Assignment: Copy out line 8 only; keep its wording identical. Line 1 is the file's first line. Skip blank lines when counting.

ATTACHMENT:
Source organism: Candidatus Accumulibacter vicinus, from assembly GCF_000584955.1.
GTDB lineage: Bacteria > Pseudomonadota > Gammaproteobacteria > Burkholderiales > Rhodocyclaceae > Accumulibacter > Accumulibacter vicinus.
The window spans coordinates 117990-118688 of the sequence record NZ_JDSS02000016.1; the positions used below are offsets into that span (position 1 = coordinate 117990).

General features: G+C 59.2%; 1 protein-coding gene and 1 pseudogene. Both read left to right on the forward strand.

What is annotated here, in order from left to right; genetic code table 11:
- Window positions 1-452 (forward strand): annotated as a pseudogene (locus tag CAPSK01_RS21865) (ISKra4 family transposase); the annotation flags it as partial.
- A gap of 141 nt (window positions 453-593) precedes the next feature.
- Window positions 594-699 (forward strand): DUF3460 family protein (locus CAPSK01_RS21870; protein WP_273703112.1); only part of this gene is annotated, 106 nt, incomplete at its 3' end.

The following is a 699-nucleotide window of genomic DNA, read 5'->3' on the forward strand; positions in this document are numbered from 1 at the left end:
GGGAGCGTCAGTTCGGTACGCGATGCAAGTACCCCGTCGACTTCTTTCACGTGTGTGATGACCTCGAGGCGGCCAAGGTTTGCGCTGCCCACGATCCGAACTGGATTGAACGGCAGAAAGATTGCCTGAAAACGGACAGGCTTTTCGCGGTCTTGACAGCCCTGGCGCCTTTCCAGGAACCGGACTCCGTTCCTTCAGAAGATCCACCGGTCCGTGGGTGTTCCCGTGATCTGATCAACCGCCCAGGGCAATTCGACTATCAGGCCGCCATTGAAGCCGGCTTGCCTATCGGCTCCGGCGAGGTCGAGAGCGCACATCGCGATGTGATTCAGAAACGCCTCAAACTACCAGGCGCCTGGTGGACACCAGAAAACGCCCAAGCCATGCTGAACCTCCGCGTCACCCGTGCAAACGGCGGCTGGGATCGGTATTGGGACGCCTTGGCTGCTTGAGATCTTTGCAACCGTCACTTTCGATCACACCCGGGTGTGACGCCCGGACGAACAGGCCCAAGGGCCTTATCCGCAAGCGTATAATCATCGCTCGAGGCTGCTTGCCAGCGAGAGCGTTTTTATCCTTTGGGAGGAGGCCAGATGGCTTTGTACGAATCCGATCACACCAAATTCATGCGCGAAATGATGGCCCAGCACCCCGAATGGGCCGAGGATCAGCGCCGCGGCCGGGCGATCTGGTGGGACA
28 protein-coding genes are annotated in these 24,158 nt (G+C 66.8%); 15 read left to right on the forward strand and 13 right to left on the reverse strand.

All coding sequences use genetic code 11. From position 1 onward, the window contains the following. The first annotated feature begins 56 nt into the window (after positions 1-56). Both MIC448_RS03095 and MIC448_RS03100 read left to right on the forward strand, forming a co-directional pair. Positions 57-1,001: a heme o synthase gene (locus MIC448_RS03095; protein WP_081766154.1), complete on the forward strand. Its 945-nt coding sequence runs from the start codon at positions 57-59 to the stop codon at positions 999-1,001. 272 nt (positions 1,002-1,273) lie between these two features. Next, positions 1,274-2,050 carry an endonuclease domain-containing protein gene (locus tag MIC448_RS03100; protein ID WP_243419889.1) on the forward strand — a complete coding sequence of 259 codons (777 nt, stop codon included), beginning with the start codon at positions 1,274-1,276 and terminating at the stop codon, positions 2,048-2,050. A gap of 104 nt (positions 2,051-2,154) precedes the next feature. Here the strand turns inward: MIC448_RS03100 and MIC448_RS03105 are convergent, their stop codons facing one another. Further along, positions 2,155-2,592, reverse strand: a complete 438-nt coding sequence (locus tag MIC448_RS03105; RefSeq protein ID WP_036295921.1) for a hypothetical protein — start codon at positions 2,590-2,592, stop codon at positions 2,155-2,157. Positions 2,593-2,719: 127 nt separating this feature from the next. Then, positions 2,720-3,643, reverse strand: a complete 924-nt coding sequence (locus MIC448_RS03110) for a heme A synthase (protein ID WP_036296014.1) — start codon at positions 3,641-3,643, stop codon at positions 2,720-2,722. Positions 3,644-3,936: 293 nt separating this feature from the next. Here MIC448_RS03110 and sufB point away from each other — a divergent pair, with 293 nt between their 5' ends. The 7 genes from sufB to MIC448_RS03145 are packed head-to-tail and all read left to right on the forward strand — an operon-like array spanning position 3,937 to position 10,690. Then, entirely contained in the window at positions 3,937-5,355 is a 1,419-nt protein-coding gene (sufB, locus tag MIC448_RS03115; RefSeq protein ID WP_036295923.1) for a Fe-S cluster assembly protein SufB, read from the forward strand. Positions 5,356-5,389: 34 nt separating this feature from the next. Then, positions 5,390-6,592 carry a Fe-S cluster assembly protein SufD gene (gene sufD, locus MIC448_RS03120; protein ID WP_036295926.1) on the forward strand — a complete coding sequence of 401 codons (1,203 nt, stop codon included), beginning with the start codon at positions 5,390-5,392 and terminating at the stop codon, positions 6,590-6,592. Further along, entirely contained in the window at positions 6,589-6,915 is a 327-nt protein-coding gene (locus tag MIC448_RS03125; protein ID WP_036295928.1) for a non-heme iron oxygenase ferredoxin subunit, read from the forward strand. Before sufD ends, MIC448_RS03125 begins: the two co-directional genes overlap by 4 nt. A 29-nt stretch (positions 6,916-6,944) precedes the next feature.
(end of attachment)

- Window positions 594-699 (forward strand): DUF3460 family protein (locus CAPSK01_RS21870; protein WP_273703112.1); only part of this gene is annotated, 106 nt, incomplete at its 3' end.